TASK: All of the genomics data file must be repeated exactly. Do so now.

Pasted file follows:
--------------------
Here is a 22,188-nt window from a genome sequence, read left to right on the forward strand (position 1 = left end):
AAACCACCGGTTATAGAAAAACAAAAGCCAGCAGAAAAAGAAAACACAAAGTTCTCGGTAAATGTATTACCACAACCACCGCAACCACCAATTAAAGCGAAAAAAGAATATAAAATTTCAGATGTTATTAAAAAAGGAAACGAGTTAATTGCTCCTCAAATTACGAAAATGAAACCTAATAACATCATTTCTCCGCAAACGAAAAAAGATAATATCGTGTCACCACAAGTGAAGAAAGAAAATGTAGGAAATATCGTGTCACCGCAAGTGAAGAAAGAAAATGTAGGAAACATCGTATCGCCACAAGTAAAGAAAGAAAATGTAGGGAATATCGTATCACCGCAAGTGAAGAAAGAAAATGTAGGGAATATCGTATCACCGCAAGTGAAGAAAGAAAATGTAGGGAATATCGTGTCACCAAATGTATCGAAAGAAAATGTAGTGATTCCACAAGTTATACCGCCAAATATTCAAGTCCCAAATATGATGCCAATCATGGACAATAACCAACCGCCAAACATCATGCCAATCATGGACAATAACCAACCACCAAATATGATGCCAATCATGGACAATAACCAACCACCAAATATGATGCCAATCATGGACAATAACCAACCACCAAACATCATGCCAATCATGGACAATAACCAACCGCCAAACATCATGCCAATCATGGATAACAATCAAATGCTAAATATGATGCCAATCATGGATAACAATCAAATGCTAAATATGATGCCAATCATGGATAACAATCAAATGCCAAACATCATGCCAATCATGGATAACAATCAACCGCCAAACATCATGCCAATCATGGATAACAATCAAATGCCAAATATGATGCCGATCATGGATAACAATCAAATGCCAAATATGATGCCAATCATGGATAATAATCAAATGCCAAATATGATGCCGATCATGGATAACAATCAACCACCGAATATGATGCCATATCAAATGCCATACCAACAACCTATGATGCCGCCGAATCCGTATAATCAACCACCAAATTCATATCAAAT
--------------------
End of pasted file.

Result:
Here is a 22,188-nt window from a genome sequence, read left to right on the forward strand (position 1 = left end):
AAACCACCGGTTATAGAAAAACAAAAGCCAGCAGAAAAAGAAAACACAAAGTTCTCGGTAAATGTATTACCACAACCACCGCAACCACCAATTAAAGCGAAAAAAGAATATAAAATTTCAGATGTTATTAAAAAAGGAAACGAGTTAATTGCTCCTCAAATTACGAAAATGAAACCTAATAACATCATTTCTCCGCAAACGAAAAAAGATAATATCGTGTCACCACAAGTGAAGAAAGAAAATGTAGGAAATATCGTGTCACCGCAAGTGAAGAAAGAAAATGTAGGAAACATCGTATCGCCACAAGTAAAGAAAGAAAATGTAGGGAATATCGTATCACCGCAAGTGAAGAAAGAAAATGTAGGGAATATCGTATCACCGCAAGTGAAGAAAGAAAATGTAGGGAATATCGTGTCACCAAATGTATCGAAAGAAAATGTAGTGATTCCACAAGTTATACCGCCAAATATTCAAGTCCCAAATATGATGCCAATCATGGACAATAACCAACCGCCAAACATCATGCCAATCATGGACAATAACCAACCACCAAATATGATGCCAATCATGGACAATAACCAACCACCAAATATGATGCCAATCATGGACAATAACCAACCACCAAACATCATGCCAATCATGGACAATAACCAACCGCCAAACATCATGCCAATCATGGATAACAATCAAATGCTAAATATGATGCCAATCATGGATAACAATCAAATGCTAAATATGATGCCAATCATGGATAACAATCAAATGCCAAACATCATGCCAATCATGGATAACAATCAACCGCCAAACATCATGCCAATCATGGATAACAATCAAATGCCAAATATGATGCCGATCATGGATAACAATCAAATGCCAAATATGATGCCAATCATGGATAATAATCAAATGCCAAATATGATGCCGATCATGGATAACAATCAACCACCGAATATGATGCCATATCAAATGCCATACCAACAACCTATGATGCCGCCGAATCCGTATAATCAACCACCAAATTCATATCAAAT